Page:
LEFT OR RIGHT HANDED MODEL???

Posted: 6/15/2007 2:53:17 PM
disabled musicman

From: Sacramento

Joined: 6/15/2007

HOW DO I KNOW WHETHER BUY A LEFT OR RIGHT HANDED MODEL?

I HAVE PLAYED VIOLIN THE STANDARD RIGHT-HANDED IN THE PAST....

THANKS SOOO MUCH FOR ANY ADVISE!!

WHEN I SAW THAT THERE WAS A CHOICE, IT WAS LIKE THE CHOICE BETWEEN A LEFT OR RIGHT HANDED SPACE SHUTTLE - IN MY MIND!! ;-)
Posted: 6/15/2007 4:04:09 PM
omhoge

From: New York, NY

Joined: 2/13/2005

Welcome to Theremin World musicman!

This sounded very familiar so I used the
[b]search[/b] here,
set to thereminworld only
and found an existing thread on this.
Hope it helps.

Let us know what theremin you end up getting!

Topic: Play theremin left-hand or right-hand
http://www.thereminworld.com/forum.asp?cmd=p&T=2210&F=1
Posted: 6/15/2007 4:04:56 PM
GordonC

From: Croxley Green, Hertfordshire, UK

Joined: 10/5/2005

Hi DM, and welcome to Theremin World.

I suggest you use your dominant hand for playing pitch, as it requires more fine motor control.

So if you're right handed, you want a right handed theremin.
Posted: 6/15/2007 5:55:02 PM
disabled musicman

From: Sacramento

Joined: 6/15/2007

Ahhh, I'm a true lefty - maybe? THANKS! Left hand pitch control - gotcha!

Well: Kick lefty. Play pool lefty. Native American flute lefty. Write/eat lefty. Throw/bat righty. But musical instruments: Righty - most of the time.....;-)

That's why this one is tricky. BUT , intuition tells me, that as with violin family instruments; you better be precise with BOTH.

Here's a test: scissor your index and middle fingers together on each hand, like Hummingbird wings, as fast as you can. The hand that is slower is less precise - right? Same with snaping your fingers.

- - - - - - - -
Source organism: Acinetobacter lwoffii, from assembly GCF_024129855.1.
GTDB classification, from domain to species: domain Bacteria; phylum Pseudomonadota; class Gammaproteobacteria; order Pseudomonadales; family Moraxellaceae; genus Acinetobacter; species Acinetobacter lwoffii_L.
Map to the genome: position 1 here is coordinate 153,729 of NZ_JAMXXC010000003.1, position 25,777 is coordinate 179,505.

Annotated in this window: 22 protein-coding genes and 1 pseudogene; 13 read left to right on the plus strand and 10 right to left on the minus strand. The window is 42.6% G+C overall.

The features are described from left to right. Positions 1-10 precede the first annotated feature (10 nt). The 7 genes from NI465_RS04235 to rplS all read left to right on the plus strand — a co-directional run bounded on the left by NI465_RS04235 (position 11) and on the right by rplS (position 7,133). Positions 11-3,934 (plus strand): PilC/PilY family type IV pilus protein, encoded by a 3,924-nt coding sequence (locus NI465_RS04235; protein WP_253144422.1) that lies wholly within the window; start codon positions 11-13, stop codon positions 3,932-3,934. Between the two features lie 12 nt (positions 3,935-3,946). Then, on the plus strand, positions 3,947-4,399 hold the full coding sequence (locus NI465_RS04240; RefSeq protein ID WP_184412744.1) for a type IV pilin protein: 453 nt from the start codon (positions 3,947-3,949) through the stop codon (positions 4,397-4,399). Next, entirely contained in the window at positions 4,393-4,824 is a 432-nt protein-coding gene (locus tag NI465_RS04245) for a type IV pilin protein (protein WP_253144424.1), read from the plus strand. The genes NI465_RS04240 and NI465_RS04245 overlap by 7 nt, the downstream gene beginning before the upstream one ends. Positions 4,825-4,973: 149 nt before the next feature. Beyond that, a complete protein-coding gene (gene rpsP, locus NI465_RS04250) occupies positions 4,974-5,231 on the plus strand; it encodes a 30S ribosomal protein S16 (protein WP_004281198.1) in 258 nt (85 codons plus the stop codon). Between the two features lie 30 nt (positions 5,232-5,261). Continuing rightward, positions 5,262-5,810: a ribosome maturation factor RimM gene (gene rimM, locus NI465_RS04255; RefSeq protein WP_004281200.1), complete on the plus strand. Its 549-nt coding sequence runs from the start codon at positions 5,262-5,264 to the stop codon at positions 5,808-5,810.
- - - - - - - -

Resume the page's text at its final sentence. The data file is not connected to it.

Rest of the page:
Something tells me this instrument is even cooler, and more intense w/ more (limitless) options than bowed string instruments??

Neat.

Thanks folks!
Posted: 6/15/2007 7:00:03 PM
omhoge

From: New York, NY

Joined: 2/13/2005

ok, pardon me but I can't pass up the setup.
if you haven't played the theremin yet
you only have a small idea how cool and intense
it can be.
but it is not impossible
and honestly, in the end,
it's not the hardest thing
on Earth to play.
Posted: 6/15/2007 7:07:56 PM
computerweekend

From: Oxnard, CA

Joined: 6/14/2007

Musicman:

Right in the middle of my office, I'm sitting here scissoring my fingers and snapping to see just how fast I can go with both.

People are staring...
Posted: 6/15/2007 7:08:04 PM
GordonC

From: Croxley Green, Hertfordshire, UK

Joined: 10/5/2005

OK, here's a test for you - imagine playing darts whilst patting a penguin on the head. If your aim is to play melodically, playing precise and repeatable pitches comes higher on the list than precise and repeatable volumes.

Of course, if you find yourself with a wrong-handed theremin, there is the simple expedient of standing on the other side of it. It would mean standing with your back to the audience, but it would work.


Posted: 6/15/2007 7:15:06 PM
omhoge

From: New York, NY

Joined: 2/13/2005

yeah, if you're doing the precision playing thing the pitch hand is imperative, but you cannot make music happen without the volume hand.
to me, once i've worked out both,
it depends who needs my attention at any given moment.
if you're really in doubt and can't try one out, just to make life easier go with your dormant hand plays pitch rule of thumb.
but yes you are right a penguin helps.
Posted: 6/15/2007 7:16:14 PM
computerweekend

From: Oxnard, CA

Joined: 6/14/2007

Unless the penguin has very sharp teeth, in which case, you had better make sure you are petting that penguin exactly as it pleases.

So strange that you do darn near everything with your left, but not so with instruments... Have you always been right-dominant with musical instruments, or was it more of a learned thing? In other words, did you start playing with your right hand, or were you forced to due to nonavailability of left-handed instruments?
Posted: 6/15/2007 7:32:34 PM
disabled musicman

From: Sacramento

Joined: 6/15/2007

The viola d' gamba isn't the hardest thing in the world to play - IF you play 16th century music. If you play, OR WANT TO PLAY, like Paolo Pandolfo w/ jazzed-up St.Colombe music or bowed Flamenco: Drink lots of water, make sure your in athletic condition, and have thirty five years experience with both Spanish guitar and cello.

So, if you're satisfied with watery-sounding versions of Summertime, then correct - it's an easy instrument to play.

Yea, probably because most instruments are right-handed, and so are the teachers......

;-)

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